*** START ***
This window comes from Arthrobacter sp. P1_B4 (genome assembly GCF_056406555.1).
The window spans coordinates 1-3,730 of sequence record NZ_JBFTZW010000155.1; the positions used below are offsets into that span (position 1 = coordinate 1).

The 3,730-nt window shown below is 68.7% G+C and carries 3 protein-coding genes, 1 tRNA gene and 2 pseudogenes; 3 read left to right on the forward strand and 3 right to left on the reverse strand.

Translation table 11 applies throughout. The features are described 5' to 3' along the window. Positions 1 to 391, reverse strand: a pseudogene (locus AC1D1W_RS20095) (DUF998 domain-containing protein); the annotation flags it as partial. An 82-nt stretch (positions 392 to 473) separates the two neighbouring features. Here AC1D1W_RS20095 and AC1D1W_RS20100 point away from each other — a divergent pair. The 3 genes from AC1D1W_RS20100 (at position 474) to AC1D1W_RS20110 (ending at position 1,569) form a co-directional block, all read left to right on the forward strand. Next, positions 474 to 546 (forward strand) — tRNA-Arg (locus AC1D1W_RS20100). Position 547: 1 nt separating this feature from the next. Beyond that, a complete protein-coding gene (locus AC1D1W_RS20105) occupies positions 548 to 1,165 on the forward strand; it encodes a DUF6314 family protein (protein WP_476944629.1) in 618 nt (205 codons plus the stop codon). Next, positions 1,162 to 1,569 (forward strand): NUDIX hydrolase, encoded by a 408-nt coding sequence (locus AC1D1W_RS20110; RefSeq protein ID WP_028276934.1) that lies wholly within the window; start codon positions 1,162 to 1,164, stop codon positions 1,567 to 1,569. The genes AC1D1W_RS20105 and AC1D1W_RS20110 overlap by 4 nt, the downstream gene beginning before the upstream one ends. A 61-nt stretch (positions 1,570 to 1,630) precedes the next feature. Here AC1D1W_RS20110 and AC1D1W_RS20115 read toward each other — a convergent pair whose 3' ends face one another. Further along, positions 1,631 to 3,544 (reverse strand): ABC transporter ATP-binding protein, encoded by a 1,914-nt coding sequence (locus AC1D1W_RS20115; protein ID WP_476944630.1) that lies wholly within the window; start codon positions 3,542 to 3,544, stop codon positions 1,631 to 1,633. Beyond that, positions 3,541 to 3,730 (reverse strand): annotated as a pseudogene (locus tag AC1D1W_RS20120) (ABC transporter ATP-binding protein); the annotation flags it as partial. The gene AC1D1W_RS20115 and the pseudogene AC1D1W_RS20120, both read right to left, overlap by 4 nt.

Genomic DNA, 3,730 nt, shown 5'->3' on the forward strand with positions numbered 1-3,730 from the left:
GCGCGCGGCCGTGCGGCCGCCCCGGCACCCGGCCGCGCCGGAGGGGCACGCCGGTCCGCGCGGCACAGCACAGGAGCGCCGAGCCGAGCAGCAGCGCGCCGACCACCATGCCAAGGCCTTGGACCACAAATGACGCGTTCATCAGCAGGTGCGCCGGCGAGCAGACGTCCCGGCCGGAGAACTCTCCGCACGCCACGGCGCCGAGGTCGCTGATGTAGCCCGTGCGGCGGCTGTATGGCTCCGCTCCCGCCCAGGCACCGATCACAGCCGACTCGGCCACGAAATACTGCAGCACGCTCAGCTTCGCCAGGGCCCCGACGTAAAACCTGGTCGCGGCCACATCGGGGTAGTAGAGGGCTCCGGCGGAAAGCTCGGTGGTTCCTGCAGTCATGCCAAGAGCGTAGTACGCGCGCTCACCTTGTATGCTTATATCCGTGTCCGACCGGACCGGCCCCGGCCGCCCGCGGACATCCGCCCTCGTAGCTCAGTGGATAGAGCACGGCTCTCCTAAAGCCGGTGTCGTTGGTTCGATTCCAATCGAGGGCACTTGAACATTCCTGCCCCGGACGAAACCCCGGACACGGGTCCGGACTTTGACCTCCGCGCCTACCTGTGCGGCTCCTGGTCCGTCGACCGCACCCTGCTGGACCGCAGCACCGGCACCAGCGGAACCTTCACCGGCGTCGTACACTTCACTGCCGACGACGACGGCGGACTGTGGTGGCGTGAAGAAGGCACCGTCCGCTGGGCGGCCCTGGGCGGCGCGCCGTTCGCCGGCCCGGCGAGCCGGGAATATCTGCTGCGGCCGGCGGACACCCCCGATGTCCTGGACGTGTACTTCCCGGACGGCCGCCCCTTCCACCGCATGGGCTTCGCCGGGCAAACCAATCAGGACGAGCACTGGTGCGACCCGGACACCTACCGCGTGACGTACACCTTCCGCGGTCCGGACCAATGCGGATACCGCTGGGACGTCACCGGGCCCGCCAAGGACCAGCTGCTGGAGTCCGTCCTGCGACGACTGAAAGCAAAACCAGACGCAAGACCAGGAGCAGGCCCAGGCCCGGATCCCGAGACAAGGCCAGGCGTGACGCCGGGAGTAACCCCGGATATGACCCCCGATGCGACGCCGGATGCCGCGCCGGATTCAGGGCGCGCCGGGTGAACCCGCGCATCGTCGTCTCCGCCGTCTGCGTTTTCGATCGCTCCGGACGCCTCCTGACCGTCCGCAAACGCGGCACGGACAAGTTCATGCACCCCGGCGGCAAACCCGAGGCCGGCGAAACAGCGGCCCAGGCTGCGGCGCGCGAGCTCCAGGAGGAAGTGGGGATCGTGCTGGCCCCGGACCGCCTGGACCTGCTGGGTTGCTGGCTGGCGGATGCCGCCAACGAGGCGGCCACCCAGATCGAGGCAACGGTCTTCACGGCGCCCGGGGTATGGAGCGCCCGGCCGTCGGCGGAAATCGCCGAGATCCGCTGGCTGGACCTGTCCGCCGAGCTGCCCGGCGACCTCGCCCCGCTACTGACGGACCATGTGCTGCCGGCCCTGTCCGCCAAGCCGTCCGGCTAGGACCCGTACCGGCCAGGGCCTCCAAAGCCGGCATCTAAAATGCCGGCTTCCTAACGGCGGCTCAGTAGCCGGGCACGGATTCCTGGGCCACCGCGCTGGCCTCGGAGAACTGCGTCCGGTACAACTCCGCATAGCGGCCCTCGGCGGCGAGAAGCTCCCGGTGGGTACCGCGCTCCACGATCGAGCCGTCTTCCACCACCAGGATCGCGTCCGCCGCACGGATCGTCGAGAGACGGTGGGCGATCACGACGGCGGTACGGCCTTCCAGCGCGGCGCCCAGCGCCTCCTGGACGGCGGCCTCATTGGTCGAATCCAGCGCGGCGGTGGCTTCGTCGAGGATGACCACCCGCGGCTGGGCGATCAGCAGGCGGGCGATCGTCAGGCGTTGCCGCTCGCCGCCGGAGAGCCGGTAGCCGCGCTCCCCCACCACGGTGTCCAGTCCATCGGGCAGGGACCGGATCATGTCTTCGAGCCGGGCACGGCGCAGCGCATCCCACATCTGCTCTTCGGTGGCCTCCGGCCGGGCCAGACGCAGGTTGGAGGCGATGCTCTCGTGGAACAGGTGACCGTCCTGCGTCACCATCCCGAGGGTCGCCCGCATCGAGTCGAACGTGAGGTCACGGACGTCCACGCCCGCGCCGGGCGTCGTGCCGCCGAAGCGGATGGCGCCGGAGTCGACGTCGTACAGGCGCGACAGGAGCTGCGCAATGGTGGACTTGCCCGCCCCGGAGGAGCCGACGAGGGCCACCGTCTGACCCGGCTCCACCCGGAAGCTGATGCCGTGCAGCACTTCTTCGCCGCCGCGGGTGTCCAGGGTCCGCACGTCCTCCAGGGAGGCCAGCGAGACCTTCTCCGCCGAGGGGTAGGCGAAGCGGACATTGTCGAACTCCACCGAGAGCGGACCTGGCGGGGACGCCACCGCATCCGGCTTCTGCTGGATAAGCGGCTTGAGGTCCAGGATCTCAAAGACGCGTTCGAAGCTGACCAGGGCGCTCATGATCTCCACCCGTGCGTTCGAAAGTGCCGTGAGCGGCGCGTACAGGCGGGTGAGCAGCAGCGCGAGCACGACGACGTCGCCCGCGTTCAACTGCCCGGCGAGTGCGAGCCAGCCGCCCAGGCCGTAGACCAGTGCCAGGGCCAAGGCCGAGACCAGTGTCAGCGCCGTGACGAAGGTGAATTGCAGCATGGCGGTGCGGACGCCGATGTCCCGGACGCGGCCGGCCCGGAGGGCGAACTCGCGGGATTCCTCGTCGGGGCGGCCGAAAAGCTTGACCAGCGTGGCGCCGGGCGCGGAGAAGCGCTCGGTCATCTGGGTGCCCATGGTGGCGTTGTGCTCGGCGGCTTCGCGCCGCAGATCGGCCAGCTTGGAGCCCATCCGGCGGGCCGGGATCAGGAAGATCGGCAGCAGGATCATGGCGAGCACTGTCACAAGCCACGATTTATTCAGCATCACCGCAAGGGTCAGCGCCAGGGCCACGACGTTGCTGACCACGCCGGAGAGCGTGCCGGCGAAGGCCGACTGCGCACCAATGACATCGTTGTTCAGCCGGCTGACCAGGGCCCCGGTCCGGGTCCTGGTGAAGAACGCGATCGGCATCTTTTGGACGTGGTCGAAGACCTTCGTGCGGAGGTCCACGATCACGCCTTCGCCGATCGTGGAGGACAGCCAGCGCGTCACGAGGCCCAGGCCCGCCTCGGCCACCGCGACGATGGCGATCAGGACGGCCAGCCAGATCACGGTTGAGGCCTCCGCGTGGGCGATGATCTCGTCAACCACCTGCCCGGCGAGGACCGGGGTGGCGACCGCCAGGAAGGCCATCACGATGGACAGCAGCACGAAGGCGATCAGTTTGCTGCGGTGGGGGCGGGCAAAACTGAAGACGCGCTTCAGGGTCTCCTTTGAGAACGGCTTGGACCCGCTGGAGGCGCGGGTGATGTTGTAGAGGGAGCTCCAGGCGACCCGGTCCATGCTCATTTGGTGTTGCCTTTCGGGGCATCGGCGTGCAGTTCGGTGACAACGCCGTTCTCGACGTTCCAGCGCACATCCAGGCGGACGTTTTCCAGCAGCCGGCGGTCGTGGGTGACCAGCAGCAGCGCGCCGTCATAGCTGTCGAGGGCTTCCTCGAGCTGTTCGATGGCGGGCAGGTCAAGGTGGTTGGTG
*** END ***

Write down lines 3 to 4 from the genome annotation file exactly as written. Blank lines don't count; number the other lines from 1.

The 3,730-nt window shown below is 68.7% G+C and carries 3 protein-coding genes, 1 tRNA gene and 2 pseudogenes; 3 read left to right on the forward strand and 3 right to left on the reverse strand.

Translation table 11 applies throughout. The features are described 5' to 3' along the window. Positions 1 to 391, reverse strand: a pseudogene (locus AC1D1W_RS20095) (DUF998 domain-containing protein); the annotation flags it as partial. An 82-nt stretch (positions 392 to 473) separates the two neighbouring features. Here AC1D1W_RS20095 and AC1D1W_RS20100 point away from each other — a divergent pair. The 3 genes from AC1D1W_RS20100 (at position 474) to AC1D1W_RS20110 (ending at position 1,569) form a co-directional block, all read left to right on the forward strand. Next, positions 474 to 546 (forward strand) — tRNA-Arg (locus AC1D1W_RS20100). Position 547: 1 nt separating this feature from the next. Beyond that, a complete protein-coding gene (locus AC1D1W_RS20105) occupies positions 548 to 1,165 on the forward strand; it encodes a DUF6314 family protein (protein WP_476944629.1) in 618 nt (205 codons plus the stop codon). Next, positions 1,162 to 1,569 (forward strand): NUDIX hydrolase, encoded by a 408-nt coding sequence (locus AC1D1W_RS20110; RefSeq protein ID WP_028276934.1) that lies wholly within the window; start codon positions 1,162 to 1,164, stop codon positions 1,567 to 1,569. The genes AC1D1W_RS20105 and AC1D1W_RS20110 overlap by 4 nt, the downstream gene beginning before the upstream one ends. A 61-nt stretch (positions 1,570 to 1,630) precedes the next feature. Here AC1D1W_RS20110 and AC1D1W_RS20115 read toward each other — a convergent pair whose 3' ends face one another. Further along, positions 1,631 to 3,544 (reverse strand): ABC transporter ATP-binding protein, encoded by a 1,914-nt coding sequence (locus AC1D1W_RS20115; protein ID WP_476944630.1) that lies wholly within the window; start codon positions 3,542 to 3,544, stop codon positions 1,631 to 1,633. Beyond that, positions 3,541 to 3,730 (reverse strand): annotated as a pseudogene (locus tag AC1D1W_RS20120) (ABC transporter ATP-binding protein); the annotation flags it as partial. The gene AC1D1W_RS20115 and the pseudogene AC1D1W_RS20120, both read right to left, overlap by 4 nt.